These actions will not happen unless all interested parties, including the Co-op board and its other major creditors, can come to an agreement on the terms. If an agreement is reached, the board has indicated its intention to put the proposal to a vote of the shareholders. If an agreement is not reached, the likelihood of bankruptcy is very high. In either event the University will remain committed to having a new, high-quality grocer at this site.

The Co-op board will discuss its final recommendation at a town hall meeting at 2 p.m. on Sunday, November 18, at the Hyde Park Neighborhood Club, 5480 S. Kenwood Avenue, Chicago. We expect there to be robust community dialogue about the board’s proposed course of action. More information will be available at www.coopmarkets.com.

16 comments:

Elizabeth Fama said...

You're saying that the University is willing to gallantly pay off the Co-Op's creditors (in addition to forgiving $1.2 million dollars in rent) in order to hurry a new, clean grocery store on that site?

The University has incredible patience -- we've all seen it in its building plans, which take an incredibly long (decades) view. And as the landlord of the Co-Op the University has been maddeningly slow to react, in spite of years of outcry from the community that the Co-Op wasn't serving its needs.

I just don't understand why all of a sudden the University is willing to shell out vast sums of money to quickly smooth out a transition that it knows would happen anyway. It's not the University's M.O.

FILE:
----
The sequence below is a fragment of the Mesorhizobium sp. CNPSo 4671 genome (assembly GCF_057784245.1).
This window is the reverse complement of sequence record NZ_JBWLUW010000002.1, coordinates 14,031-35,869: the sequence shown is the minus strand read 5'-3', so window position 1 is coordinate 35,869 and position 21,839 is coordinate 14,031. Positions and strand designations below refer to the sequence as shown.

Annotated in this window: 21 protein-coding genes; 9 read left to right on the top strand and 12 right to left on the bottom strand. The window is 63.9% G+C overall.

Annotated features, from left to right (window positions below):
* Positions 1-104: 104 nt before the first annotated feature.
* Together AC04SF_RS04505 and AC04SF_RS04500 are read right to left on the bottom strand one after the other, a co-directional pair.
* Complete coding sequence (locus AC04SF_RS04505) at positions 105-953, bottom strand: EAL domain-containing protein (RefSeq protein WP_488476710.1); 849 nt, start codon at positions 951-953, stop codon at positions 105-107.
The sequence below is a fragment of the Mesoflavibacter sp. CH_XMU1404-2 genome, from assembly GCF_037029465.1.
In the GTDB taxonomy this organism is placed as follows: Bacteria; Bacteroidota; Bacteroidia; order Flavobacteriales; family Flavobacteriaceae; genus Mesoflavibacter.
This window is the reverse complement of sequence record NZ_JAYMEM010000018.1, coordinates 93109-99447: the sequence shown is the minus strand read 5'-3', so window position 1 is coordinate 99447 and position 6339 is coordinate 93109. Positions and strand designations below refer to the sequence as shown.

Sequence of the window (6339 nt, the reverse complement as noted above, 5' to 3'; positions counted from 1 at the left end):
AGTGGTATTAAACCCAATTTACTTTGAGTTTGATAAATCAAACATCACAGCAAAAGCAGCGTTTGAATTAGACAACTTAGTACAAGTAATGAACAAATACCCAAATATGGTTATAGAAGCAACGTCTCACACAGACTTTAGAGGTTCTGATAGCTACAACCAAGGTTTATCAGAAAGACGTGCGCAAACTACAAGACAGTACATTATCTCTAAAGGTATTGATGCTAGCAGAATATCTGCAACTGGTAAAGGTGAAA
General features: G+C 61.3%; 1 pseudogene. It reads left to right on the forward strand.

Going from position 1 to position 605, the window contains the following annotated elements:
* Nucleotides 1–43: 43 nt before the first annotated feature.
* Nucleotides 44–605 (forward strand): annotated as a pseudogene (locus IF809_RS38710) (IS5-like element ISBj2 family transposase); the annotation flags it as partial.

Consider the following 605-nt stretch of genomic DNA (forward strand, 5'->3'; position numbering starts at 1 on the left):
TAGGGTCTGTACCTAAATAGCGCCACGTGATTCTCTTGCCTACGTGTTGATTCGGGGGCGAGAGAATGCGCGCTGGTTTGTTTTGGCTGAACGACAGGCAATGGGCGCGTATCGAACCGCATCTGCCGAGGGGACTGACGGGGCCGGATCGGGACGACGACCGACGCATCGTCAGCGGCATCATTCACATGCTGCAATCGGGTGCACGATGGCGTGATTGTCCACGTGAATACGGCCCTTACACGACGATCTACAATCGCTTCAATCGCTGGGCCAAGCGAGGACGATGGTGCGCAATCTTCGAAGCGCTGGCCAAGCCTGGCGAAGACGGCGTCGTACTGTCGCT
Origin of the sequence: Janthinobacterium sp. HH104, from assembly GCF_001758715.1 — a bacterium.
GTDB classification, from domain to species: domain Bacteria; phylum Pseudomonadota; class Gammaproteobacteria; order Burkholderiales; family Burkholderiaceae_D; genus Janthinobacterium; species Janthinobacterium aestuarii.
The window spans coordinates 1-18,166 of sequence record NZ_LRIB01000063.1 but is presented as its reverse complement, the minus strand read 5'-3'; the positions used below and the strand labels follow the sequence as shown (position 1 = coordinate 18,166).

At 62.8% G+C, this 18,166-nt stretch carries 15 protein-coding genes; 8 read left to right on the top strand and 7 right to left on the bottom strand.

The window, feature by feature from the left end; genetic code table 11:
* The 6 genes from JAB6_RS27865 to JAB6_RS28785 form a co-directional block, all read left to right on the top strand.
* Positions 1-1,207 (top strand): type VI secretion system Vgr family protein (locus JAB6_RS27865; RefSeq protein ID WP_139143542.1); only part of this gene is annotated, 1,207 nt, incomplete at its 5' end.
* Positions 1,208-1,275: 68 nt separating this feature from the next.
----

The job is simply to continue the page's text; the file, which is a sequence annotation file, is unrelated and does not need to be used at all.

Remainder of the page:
Maybe I'm misunderstanding something, and I'd appreciate any comments others might have.

Famac said...

There are some curious timing issues here that might explain your question: Webber's resignation, followed by this ultimatum.

Perhaps the University is worried it can't hire anyone into Hank's job with so many loose ends floating around. Who knows, maybe Hank quit for this very reason.

In my jojb, it often takes a guy leaving in disgust before things he wanted to do get done, as unproductive and wasteful that is.

It will be interesting to see when our usual radicals interject themselves in this hopeless case.

If they haven't already.

PS: I don't understand why the University can't evict the Co-Op and save itself a ton of cash!

Perhaps they are worried the suppliers would boycott a new store because it was perceived to be a shill for the University.

chicago pop said...

Hank Webber is the one who's saying that the U of C is willing to buy out the Co-Op. I'm sure they have been for a while; they may have been waiting for a verifiable shift in local opinion in their favor.

I'd also suggest that this problem has not appeared "all of the sudden". Rather, many people have all of the sudden become aware of it, in no small part because of poor communications on the part of the Co-Op Board. But the fact remains that this financial situation has been building for nearly a decade. So if the U of C does indeed act on a time-frame of decades, then it is still within it's MO in this case.

The other possible interpretation, supplmentary to the preceding, is that Hank Webber may be thinking of his legacy. This is a strategic conjuncture where he can really make his mark and solve an old, festering problem by making a firm stand. Going into bankruptcy would slow this down, take more time, involve more lawyers, negotiations, etc. Some would say that going down *that* route is not the University's MO.

But the question of the costs to the University is sobering, especially for those of us who support it in one way or another financially.

Famac said...

Okay, I'm going to go waaaay out on a limb on this one.

Let's say you are Certified Grocers. You're sitting there looking at the Co-Op; watching them mark the heck out of groceries with monopoly power in Hyde Park.